Sonata in G major, D. 894, op. 78 (“Fantasie”)
January 19, 2020: Paul Lewis, piano
Joseph von Spaun
1788 – 1865
In October 1826 when Schubert wrote his G major Piano Sonata he had just moved into new lodgings near his old school where his friend Franz von Schober and his mother had taken up a new residence. Another longtime friend, Josef von Spaun, paid him a visit there, and Schubert played him the almost completed first movement of the Sonata. Spaun’s pleasure in the piece resulted in his receiving the dedication when the Sonata was published the following year—“for I like to do something to please you when I can,” he reported Schubert as saying.
Schubert Sonata in G, D. 894, op. 78
First edition title page
The 1827 publication of the Sonata employed the title Fantasy, Andante, Minuet, and Allegretto, a fabrication of the publisher either to attract customers or to recognize a new concept behind a work that began in a very moderate tempo and with the relaxed-sounding meter 12/8—unusual for a sonata first movement. This title served to confuse early critics and to keep the work from being considered a sonata for a number of years. Robert Schumann, however, recognized the Sonata for what it was, and in an 1835 review of three Schubert sonatas called it “the most perfect in form and substance.”
Despite the early designation of fantasy for the first movement, it follows true sonata form, even though its course is primarily a leisurely and lyrical one. Commentators have found links between this movement and the opening of Beethoven’s G major Piano Concerto, which Schubert certainly knew, and also with a procedure he employed just three months earlier in his own G major String Quartet—that of immediately repeating the entire dancelike second theme with soaring ornamentation. The central development section explores some of the more impassioned possibilities of his songful melodies. Though Schubert did not always confine excursions to distant and colorful keys to his development sections, he largely did so in this movement.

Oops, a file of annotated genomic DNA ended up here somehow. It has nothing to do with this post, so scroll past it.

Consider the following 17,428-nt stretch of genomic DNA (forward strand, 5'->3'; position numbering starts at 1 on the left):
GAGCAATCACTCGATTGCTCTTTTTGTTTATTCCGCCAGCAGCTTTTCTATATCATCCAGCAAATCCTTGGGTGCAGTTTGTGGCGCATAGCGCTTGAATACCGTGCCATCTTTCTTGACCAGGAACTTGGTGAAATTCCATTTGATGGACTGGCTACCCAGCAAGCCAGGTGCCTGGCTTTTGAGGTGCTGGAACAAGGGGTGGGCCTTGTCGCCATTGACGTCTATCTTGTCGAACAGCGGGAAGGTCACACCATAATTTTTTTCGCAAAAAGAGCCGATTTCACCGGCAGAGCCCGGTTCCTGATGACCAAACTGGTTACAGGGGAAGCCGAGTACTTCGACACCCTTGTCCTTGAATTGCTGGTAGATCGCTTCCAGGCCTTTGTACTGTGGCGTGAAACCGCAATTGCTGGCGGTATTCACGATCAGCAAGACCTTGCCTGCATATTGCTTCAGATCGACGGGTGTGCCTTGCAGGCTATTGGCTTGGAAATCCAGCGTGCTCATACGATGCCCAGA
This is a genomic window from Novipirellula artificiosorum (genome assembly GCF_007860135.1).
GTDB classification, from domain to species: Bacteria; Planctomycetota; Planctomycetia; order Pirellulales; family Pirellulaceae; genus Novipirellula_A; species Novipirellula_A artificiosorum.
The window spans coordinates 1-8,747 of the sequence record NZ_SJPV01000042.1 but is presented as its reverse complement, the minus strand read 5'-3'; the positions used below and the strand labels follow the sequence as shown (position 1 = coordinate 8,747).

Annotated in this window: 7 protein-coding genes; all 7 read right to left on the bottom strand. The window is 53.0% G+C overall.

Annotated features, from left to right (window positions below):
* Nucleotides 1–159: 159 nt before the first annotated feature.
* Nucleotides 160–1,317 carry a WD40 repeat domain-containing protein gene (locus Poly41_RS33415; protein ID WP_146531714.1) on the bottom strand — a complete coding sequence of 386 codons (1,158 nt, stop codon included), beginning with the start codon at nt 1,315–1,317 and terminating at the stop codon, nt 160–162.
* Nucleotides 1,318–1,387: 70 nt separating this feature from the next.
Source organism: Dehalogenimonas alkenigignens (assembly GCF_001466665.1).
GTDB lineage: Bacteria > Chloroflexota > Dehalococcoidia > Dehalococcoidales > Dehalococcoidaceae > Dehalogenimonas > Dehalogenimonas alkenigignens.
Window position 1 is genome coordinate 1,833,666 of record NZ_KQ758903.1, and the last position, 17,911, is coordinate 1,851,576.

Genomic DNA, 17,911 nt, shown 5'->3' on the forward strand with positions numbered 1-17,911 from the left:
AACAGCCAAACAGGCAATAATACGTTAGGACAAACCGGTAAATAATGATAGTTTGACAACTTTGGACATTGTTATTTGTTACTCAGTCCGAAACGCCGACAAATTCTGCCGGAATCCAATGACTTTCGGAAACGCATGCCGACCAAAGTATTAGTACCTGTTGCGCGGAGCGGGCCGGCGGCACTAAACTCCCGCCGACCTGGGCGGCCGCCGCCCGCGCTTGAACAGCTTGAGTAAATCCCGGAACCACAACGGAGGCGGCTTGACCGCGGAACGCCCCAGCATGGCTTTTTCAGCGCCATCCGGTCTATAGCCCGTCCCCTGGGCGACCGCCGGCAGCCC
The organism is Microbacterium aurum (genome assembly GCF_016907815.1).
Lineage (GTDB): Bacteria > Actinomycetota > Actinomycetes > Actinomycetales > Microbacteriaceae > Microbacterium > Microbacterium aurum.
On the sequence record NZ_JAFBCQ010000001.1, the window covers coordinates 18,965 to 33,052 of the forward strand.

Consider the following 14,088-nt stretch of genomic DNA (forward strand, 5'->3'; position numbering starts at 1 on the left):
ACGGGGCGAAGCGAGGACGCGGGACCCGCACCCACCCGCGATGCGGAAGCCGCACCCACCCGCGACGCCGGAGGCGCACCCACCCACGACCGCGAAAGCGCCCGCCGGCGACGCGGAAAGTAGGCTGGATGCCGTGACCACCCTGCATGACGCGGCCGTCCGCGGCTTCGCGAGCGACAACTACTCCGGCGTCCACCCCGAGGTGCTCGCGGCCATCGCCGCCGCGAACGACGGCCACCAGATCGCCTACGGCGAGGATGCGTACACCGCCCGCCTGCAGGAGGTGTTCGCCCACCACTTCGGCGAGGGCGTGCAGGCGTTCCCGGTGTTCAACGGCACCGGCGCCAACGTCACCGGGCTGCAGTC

As in many of his slow movements, Schubert presents his serene main theme three times, alternating with two stormy episodes. His first return to the main theme is somewhat infused with the energy of the intervening episode, so that when the main theme makes its final appearance in its calm guise, it brings a sense of rounding-off and closure.
Schubert’s Minuet continues the Sonata’s moderate pace where a scherzo might have seemed too brash. Much in the character of a Ländler (Austrian precursor of the waltz), the main Minuet section and its return encompass one of Schubert’s true gems—a delicate trio that grows out of a little figure heard at the end of the Minuet.
In the finale Schubert may again have found inspiration in Beethoven—in this case the Rondo of the G major Piano Sonata, op. 31, no. 1, which like Schubert’s movement is marked “Allegretto.” Schubert’s rondo, though not so-labeled, features a tuneful refrain, based on a long note releasing into shorter and repeated notes. The refrain alternates with scenic episodes, of which the second contains a poetic minor-mode section with a magical shift to major. The movement ends with a quiet yet sparkling coda that peaks just before making a final hushed reminder of the rondo theme—a fitting close for such a lovely, unhurried work.
© Jane Vial Jaffe